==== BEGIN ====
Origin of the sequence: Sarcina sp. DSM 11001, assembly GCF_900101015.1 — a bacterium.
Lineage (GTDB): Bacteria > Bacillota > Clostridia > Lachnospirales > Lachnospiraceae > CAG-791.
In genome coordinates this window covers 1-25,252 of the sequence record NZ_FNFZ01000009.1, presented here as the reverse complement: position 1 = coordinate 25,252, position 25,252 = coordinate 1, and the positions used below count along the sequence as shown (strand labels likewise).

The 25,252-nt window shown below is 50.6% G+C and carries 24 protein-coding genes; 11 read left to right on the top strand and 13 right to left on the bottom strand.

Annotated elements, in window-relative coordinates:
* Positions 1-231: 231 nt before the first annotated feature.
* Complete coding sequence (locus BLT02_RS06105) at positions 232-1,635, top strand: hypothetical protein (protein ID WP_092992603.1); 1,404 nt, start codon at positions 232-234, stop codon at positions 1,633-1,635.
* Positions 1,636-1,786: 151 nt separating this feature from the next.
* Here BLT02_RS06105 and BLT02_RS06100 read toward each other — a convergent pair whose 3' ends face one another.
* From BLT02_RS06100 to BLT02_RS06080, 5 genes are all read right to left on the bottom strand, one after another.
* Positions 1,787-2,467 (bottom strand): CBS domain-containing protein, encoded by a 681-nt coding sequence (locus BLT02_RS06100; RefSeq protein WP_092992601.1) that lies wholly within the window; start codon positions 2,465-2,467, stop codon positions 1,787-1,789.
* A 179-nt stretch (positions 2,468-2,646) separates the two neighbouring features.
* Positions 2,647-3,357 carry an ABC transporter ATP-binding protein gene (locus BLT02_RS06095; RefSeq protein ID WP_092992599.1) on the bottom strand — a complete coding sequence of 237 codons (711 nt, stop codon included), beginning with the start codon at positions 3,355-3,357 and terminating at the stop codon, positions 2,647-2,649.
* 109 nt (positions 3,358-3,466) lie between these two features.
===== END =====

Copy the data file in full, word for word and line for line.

Origin of the sequence: Sarcina sp. DSM 11001, assembly GCF_900101015.1 — a bacterium.
Lineage (GTDB): Bacteria > Bacillota > Clostridia > Lachnospirales > Lachnospiraceae > CAG-791.
In genome coordinates this window covers 1-25,252 of the sequence record NZ_FNFZ01000009.1, presented here as the reverse complement: position 1 = coordinate 25,252, position 25,252 = coordinate 1, and the positions used below count along the sequence as shown (strand labels likewise).

The 25,252-nt window shown below is 50.6% G+C and carries 24 protein-coding genes; 11 read left to right on the top strand and 13 right to left on the bottom strand.

Annotated elements, in window-relative coordinates:
* Positions 1-231: 231 nt before the first annotated feature.
* Complete coding sequence (locus BLT02_RS06105) at positions 232-1,635, top strand: hypothetical protein (protein ID WP_092992603.1); 1,404 nt, start codon at positions 232-234, stop codon at positions 1,633-1,635.
* Positions 1,636-1,786: 151 nt separating this feature from the next.
* Here BLT02_RS06105 and BLT02_RS06100 read toward each other — a convergent pair whose 3' ends face one another.
* From BLT02_RS06100 to BLT02_RS06080, 5 genes are all read right to left on the bottom strand, one after another.
* Positions 1,787-2,467 (bottom strand): CBS domain-containing protein, encoded by a 681-nt coding sequence (locus BLT02_RS06100; RefSeq protein WP_092992601.1) that lies wholly within the window; start codon positions 2,465-2,467, stop codon positions 1,787-1,789.
* A 179-nt stretch (positions 2,468-2,646) separates the two neighbouring features.
* Positions 2,647-3,357 carry an ABC transporter ATP-binding protein gene (locus BLT02_RS06095; RefSeq protein ID WP_092992599.1) on the bottom strand — a complete coding sequence of 237 codons (711 nt, stop codon included), beginning with the start codon at positions 3,355-3,357 and terminating at the stop codon, positions 2,647-2,649.
* 109 nt (positions 3,358-3,466) lie between these two features.